Cystic Fibrosis

Cystic fibrosis is an incurable genetic disease. It evolves with obstruction of the ducts of the glands that make thick mucus.
Cystic Fibrosis
Leonardo Biolatto

Written and verified by el médico Leonardo Biolatto.

Last update: 28 May, 2023

Cystic fibrosis is a genetic condition. In other words, it’s a disease that occurs due to an alteration in the genes and is expressed with changes in the conformation of the mucus of some body organs.

The problem is that the mucus thickens and clogs the ducts where it should flow elastically. This is the case of the bronchi in the lungs or the intestine that must receive the flows of other digestive organs, such as the pancreas and the liver.

In basic terms, the respiratory and digestive systems are the most affected. This determines the severity, as both participate in vital functions essential to life, such as breathing and eating.

What mechanism is involved in the pathogenesis of cystic fibrosis?

Pathogenesis is the way in which a disease develops. In other words, the way in which normal physiology is altered, leading to a disorder that doesn’t respond to normality. In the case of cystic fibrosis, this is explained by the involvement of the cells that produce fluids.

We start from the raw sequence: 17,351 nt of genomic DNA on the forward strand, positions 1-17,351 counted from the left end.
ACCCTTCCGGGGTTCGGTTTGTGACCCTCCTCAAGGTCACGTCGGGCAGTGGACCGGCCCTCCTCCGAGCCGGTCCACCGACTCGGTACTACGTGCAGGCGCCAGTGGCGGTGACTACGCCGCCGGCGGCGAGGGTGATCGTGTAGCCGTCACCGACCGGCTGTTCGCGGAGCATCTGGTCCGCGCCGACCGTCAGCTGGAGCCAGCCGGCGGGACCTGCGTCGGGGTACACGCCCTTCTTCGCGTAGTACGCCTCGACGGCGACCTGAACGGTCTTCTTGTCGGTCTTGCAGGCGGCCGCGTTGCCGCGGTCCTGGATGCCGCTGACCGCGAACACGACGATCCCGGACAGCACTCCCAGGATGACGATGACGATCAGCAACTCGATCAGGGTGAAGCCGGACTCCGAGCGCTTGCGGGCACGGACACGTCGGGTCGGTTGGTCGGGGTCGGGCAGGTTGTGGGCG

Here, sweat and mucus are involved. So are the fluids that carry enzymes from the pancreas and liver to the small intestine for digestion. Although the problem with perspiration would appear to be the least problematic, this isn’t the case. By not sweating properly, the risk of dry skin and dehydration is high, with the consequence of infections and electrolyte imbalances.

All of these secretions are thickened by the underlying genetic alteration. Fluidity is lost and the ducts become clogged because the liquid that must circulate through them, coming out from the glands, doesn’t lubricate, but quite the opposite.

In short, it’s not misleading to think of the disease as a disorder of glandular lubrication. In the medium term, each altered fluid leads to complications that explain the symptoms. Obstructed bronchial tubes favor pneumonia, the digestive system loses functionality, and sweat doesn’t serve to eliminate waste toxins.

An adult with cystic fibrosis.
Adults can be diagnosed with the disease already advanced, although it’s not as common.

The symptoms of cystic fibrosis